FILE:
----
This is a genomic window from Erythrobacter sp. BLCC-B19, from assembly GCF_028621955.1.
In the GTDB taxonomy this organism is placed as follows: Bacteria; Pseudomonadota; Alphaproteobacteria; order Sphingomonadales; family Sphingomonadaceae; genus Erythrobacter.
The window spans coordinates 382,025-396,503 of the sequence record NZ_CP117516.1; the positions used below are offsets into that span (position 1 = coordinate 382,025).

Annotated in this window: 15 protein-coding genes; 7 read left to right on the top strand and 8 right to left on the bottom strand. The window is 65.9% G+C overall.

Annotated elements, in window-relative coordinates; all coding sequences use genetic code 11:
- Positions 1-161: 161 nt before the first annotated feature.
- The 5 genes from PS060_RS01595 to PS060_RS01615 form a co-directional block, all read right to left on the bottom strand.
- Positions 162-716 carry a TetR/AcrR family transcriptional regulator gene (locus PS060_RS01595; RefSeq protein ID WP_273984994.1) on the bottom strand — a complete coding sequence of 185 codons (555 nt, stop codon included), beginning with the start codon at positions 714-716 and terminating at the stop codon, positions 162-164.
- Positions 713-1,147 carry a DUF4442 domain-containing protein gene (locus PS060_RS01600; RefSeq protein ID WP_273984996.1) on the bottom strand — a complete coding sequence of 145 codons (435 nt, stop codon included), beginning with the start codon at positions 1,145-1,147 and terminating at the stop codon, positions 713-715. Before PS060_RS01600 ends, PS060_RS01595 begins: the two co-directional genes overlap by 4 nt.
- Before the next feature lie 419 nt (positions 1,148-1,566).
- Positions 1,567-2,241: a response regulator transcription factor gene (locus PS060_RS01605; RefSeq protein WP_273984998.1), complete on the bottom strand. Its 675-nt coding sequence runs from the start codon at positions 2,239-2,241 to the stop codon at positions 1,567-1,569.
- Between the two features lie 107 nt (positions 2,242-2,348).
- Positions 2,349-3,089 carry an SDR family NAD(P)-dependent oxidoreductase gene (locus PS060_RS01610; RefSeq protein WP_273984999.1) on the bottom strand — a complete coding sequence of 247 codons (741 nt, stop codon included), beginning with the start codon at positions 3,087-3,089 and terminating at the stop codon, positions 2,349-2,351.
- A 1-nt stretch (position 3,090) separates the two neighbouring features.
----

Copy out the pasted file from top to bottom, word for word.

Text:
This is a genomic window from Erythrobacter sp. BLCC-B19, from assembly GCF_028621955.1.
In the GTDB taxonomy this organism is placed as follows: Bacteria; Pseudomonadota; Alphaproteobacteria; order Sphingomonadales; family Sphingomonadaceae; genus Erythrobacter.
The window spans coordinates 382,025-396,503 of the sequence record NZ_CP117516.1; the positions used below are offsets into that span (position 1 = coordinate 382,025).

Annotated in this window: 15 protein-coding genes; 7 read left to right on the top strand and 8 right to left on the bottom strand. The window is 65.9% G+C overall.

Annotated elements, in window-relative coordinates; all coding sequences use genetic code 11:
- Positions 1-161: 161 nt before the first annotated feature.
- The 5 genes from PS060_RS01595 to PS060_RS01615 form a co-directional block, all read right to left on the bottom strand.
- Positions 162-716 carry a TetR/AcrR family transcriptional regulator gene (locus PS060_RS01595; RefSeq protein ID WP_273984994.1) on the bottom strand — a complete coding sequence of 185 codons (555 nt, stop codon included), beginning with the start codon at positions 714-716 and terminating at the stop codon, positions 162-164.
- Positions 713-1,147 carry a DUF4442 domain-containing protein gene (locus PS060_RS01600; RefSeq protein ID WP_273984996.1) on the bottom strand — a complete coding sequence of 145 codons (435 nt, stop codon included), beginning with the start codon at positions 1,145-1,147 and terminating at the stop codon, positions 713-715. Before PS060_RS01600 ends, PS060_RS01595 begins: the two co-directional genes overlap by 4 nt.
- Before the next feature lie 419 nt (positions 1,148-1,566).
- Positions 1,567-2,241: a response regulator transcription factor gene (locus PS060_RS01605; RefSeq protein WP_273984998.1), complete on the bottom strand. Its 675-nt coding sequence runs from the start codon at positions 2,239-2,241 to the stop codon at positions 1,567-1,569.
- Between the two features lie 107 nt (positions 2,242-2,348).
- Positions 2,349-3,089 carry an SDR family NAD(P)-dependent oxidoreductase gene (locus PS060_RS01610; RefSeq protein WP_273984999.1) on the bottom strand — a complete coding sequence of 247 codons (741 nt, stop codon included), beginning with the start codon at positions 3,087-3,089 and terminating at the stop codon, positions 2,349-2,351.
- A 1-nt stretch (position 3,090) separates the two neighbouring features.